Then, a series of equations may be used to compute the actual mileage of the block. This actual mileage or usage of the block may be based on both dynamic information as well as static information used in determining the steady state expected lifetime to thus account for dynamic differences based on actual block usage. While different manners of calculating mileage may be performed, in some embodiments a plurality of equations may be used to calculate mileage based on different environmental parameter values observed for a block to be analyzed.
First, an on-time mileage equation may be used to measure the mileage when the device (e.g., a given block of a processor) is active. Specifically, Equation 2 may be used, in some embodiments:
MileageOn=Σ(ΔtKTon.sup.(Tnow-Tbase)KVon.sup.(Vnow-Vbase)KFon.s- up.(Fnow-Fmax--this--V)/Fmax--this--.su- p.V) [Eq 2]
With respect to Equation 2, Δt is the time interval between two observations (i.e., a previous and current observation). KTon, KVon and KFon are technology-dependent constants related to temperature, voltage and frequency respectively, for the periods when the device is on. For various technologies (e.g., 65 nm, 45 nm and 32 nm), these constraints may always be greater than one, which means that the higher the temperature, voltage or frequency, the larger the mileage is.
Table 1 shows the values for the constants used in computing mileage in accordance with one embodiment. In other implementations, other constant values may be used, as determined based on known technology parameters and/or experimental models.
TABLE-US-00001 TABLE 1 65 nm 45 nm 32 nm KTon 1.0648 1.0679 1.0703 KVon 3.5794 6.5925 10.4596 KFon 1.3166 1.5016 1.6955 KToff 1.0696 1.0696 1.0696
The current variables Tnow, Vnow and Fnow correspond to temperature, voltage and frequency observed in this time period, respectively. The values Vbase and Tbase correspond to steady state measures of temperatures and voltage, respectively. Finally, Fmax--this--V corresponds to a maximum frequency possible for operation at a given supply voltage at which the device is operating. Note that the current mileage value determined in Equation 2 is summed with all previous such values to obtain the total active-time mileage for the device.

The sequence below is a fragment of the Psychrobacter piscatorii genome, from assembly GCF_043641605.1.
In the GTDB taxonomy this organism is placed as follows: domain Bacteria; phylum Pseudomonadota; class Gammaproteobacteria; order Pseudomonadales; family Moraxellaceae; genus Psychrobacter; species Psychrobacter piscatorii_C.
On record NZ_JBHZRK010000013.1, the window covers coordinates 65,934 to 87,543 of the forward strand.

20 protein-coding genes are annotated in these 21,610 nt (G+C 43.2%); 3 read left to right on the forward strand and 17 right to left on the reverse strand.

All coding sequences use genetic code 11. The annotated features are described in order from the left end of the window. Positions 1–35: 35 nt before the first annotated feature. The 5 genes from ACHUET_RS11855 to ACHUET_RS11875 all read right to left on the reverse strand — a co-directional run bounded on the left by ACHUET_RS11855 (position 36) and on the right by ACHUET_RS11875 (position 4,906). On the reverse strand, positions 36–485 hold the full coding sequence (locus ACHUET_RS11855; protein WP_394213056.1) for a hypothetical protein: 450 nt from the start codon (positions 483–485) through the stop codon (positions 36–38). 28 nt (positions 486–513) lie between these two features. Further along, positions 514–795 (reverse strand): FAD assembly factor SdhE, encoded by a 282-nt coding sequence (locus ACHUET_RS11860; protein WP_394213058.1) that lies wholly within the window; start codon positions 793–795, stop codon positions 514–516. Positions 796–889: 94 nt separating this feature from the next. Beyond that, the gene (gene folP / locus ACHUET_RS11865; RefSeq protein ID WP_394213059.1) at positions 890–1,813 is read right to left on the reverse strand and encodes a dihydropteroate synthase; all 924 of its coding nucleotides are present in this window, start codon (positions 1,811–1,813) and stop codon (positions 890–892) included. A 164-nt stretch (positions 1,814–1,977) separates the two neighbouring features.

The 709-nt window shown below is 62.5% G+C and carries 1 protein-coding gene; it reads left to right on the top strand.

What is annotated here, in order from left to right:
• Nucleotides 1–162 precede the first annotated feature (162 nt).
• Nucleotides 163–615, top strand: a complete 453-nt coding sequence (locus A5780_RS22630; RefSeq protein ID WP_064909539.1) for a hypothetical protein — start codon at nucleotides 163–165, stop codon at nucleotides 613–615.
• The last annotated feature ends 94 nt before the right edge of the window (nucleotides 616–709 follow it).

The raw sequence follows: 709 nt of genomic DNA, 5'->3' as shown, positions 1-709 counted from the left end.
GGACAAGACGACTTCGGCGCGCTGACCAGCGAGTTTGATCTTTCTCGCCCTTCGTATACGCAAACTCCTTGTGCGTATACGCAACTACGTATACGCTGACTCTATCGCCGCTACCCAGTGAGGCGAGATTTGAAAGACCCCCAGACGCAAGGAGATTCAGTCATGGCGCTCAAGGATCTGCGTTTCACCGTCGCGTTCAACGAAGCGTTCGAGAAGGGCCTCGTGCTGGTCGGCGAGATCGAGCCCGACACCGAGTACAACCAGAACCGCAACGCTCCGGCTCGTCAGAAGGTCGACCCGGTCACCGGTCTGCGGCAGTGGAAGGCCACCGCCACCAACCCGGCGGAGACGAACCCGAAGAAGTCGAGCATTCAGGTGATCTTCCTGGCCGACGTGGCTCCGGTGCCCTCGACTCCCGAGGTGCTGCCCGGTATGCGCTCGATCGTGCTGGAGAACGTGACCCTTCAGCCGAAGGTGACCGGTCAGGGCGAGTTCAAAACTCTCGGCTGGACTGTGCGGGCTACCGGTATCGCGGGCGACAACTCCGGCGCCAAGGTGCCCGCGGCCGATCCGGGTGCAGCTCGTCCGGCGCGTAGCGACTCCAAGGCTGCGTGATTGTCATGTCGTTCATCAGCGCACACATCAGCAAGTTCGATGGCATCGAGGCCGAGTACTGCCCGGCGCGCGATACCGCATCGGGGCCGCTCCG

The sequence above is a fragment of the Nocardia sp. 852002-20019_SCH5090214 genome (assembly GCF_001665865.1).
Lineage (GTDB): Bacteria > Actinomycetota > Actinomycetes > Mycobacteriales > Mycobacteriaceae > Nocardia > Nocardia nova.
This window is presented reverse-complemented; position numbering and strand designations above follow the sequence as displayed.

Second, an idle time mileage equation may be used to measure mileage for those intervals when the device (e.g., a given block of a processor) is idle. In such intervals, there is degradation only due to stress migration and thermal cycling, but the device does not degrade due to electromigration, TDDB and NBTI, for example. Since degradation may be evenly distributed across a number of sources of failure and only some of them actually degrade the device when it is idle, a scaling factor may be used. Specifically, with respect to the Equation 3, below a scaling factor of may be used:
MileageOff=Σ(Δt2/5KToff.sup.(Tnow-Tbase)) [Eq. 3]
where KToff (similar to KTon) is a technology dependent constant related to temperature for periods when the device is idle. Δt, Tnow, and Tbase are the same as for Equation 2. Note that the current mileage value determined in Equation 3 is summed with all previous such values to obtain the idle-time mileage for the device.
The total mileage for the device may be computed based on the sum of Equation 2 and Equation 3.
Mileage=MileageOn+MileageOff [Eq. 4]
Finally, in this embodiment, the estimated remaining lifetime may be determined by comparison of the steady state value to the mileage value determined in Equation 4.
MTTFremaining=MTTFsteady-Mileage [Eq. 5]
Accordingly, the mileage determined in Equation 4 accounts for the real degradation considering the actual temperature (Tnow) and voltage (Vnow). For instance, working for 1 hour with a temperature 10 degrees over Tbase may degrade a block as if it had been working for 1.5 hours at Tbase (1.5 hours of mileage). On the other hand, working at lower temperatures (e.g., 10 degrees under Tbase) may degrade the block as if it had been working for 0.5 hours at Tbase. Thus the estimated remaining lifetime may be based on a static determination of estimated lifetime (e.g., determined at device manufacture) and a dynamic estimate of consumption or mileage, based on actual dynamic operating parameters. While described with this particular implementation with respect to Equations 1-5, it is to be understood the scope of the present invention is not so limited. For example in other implementations, instead of summing the mileage determinations at each interval, individual mileage determinations may be made and subtracted from an estimated remaining lifetime value that itself is based on the original estimated lifetime of the device as updated at each interval by the actual consumption for the interval. Of course still other implementations are also possible.